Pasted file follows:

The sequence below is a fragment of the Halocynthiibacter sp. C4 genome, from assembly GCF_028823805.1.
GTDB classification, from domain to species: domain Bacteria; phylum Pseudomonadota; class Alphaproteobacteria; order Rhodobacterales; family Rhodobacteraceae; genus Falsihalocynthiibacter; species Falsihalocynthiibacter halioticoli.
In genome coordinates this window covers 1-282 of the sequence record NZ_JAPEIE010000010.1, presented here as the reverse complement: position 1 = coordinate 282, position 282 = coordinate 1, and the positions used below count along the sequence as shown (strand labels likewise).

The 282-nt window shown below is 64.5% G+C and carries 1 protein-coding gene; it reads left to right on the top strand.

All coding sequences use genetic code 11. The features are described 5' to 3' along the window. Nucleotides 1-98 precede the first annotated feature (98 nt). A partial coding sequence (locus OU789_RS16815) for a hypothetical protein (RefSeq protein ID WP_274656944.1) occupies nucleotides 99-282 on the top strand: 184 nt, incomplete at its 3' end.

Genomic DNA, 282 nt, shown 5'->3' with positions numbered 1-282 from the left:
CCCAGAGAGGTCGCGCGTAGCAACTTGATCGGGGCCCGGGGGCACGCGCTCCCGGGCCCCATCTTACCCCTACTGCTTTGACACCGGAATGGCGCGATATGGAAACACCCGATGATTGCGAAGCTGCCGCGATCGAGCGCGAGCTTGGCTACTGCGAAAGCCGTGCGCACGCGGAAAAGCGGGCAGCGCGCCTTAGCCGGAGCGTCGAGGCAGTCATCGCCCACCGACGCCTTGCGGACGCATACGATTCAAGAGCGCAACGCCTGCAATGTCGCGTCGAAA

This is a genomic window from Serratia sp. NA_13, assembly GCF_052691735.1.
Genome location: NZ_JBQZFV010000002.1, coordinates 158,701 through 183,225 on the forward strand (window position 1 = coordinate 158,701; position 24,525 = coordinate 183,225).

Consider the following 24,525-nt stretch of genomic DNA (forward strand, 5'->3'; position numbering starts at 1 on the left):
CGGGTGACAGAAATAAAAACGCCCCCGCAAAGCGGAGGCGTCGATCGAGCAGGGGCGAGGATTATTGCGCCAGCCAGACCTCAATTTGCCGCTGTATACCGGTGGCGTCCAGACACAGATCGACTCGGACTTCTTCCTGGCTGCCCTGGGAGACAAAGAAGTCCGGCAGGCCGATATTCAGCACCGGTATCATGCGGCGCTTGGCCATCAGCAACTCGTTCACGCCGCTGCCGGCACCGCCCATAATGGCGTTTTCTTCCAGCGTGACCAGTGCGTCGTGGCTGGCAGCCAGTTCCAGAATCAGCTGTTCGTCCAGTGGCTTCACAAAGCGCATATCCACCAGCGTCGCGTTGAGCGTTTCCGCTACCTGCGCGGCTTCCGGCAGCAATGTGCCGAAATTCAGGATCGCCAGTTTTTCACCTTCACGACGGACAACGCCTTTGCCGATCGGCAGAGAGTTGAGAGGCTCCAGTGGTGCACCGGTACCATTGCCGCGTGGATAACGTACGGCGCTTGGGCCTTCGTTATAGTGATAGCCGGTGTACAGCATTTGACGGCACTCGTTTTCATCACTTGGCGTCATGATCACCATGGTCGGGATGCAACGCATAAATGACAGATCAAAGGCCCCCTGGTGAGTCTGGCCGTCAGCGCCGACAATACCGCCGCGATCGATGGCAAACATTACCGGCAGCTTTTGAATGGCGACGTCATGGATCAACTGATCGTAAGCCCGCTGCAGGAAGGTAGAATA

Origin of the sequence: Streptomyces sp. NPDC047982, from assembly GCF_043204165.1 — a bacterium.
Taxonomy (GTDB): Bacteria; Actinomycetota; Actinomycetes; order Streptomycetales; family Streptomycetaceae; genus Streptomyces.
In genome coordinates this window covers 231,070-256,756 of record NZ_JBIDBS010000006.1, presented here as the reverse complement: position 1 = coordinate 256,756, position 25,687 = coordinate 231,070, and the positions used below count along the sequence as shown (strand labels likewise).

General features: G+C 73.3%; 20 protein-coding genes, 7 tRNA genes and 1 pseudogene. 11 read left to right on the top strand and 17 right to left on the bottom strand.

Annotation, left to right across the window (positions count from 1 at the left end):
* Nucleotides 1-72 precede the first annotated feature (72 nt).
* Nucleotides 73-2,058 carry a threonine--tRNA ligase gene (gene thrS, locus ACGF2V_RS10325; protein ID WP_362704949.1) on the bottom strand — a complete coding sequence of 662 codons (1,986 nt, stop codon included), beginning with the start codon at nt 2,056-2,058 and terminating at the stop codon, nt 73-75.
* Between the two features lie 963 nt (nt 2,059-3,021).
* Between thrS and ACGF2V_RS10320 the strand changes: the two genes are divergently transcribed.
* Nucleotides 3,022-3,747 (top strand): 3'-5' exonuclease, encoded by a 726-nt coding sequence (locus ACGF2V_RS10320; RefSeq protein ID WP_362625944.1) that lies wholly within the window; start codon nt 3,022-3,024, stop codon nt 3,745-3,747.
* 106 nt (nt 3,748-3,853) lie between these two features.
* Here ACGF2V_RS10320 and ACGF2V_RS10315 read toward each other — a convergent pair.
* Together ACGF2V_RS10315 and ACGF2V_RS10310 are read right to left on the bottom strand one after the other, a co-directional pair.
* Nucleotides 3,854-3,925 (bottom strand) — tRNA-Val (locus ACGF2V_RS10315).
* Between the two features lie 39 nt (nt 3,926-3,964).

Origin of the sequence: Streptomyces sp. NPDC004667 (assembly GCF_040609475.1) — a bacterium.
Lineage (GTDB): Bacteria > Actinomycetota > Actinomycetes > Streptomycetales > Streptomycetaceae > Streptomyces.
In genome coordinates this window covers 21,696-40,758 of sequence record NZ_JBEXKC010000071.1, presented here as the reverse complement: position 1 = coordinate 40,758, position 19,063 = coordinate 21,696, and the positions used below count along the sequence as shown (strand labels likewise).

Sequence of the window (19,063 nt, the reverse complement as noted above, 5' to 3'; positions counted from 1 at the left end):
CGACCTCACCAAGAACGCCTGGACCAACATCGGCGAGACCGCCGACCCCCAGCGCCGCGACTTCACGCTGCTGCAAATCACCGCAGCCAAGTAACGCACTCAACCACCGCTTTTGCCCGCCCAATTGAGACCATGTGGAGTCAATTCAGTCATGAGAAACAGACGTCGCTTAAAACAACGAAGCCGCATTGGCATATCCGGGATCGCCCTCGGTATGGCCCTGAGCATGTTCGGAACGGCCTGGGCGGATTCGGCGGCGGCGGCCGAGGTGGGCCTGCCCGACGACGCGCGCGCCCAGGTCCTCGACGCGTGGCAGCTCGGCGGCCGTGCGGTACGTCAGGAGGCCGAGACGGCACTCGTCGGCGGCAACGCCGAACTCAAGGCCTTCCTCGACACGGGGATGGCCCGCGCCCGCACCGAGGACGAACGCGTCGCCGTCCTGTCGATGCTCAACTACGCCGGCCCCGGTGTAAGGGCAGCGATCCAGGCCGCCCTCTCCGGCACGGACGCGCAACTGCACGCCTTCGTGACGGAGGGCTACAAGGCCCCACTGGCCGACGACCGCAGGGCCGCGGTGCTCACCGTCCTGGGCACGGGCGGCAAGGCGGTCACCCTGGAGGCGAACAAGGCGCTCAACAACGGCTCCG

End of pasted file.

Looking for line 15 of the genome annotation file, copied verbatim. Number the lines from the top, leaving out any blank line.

General features: G+C 73.3%; 20 protein-coding genes, 7 tRNA genes and 1 pseudogene. 11 read left to right on the top strand and 17 right to left on the bottom strand.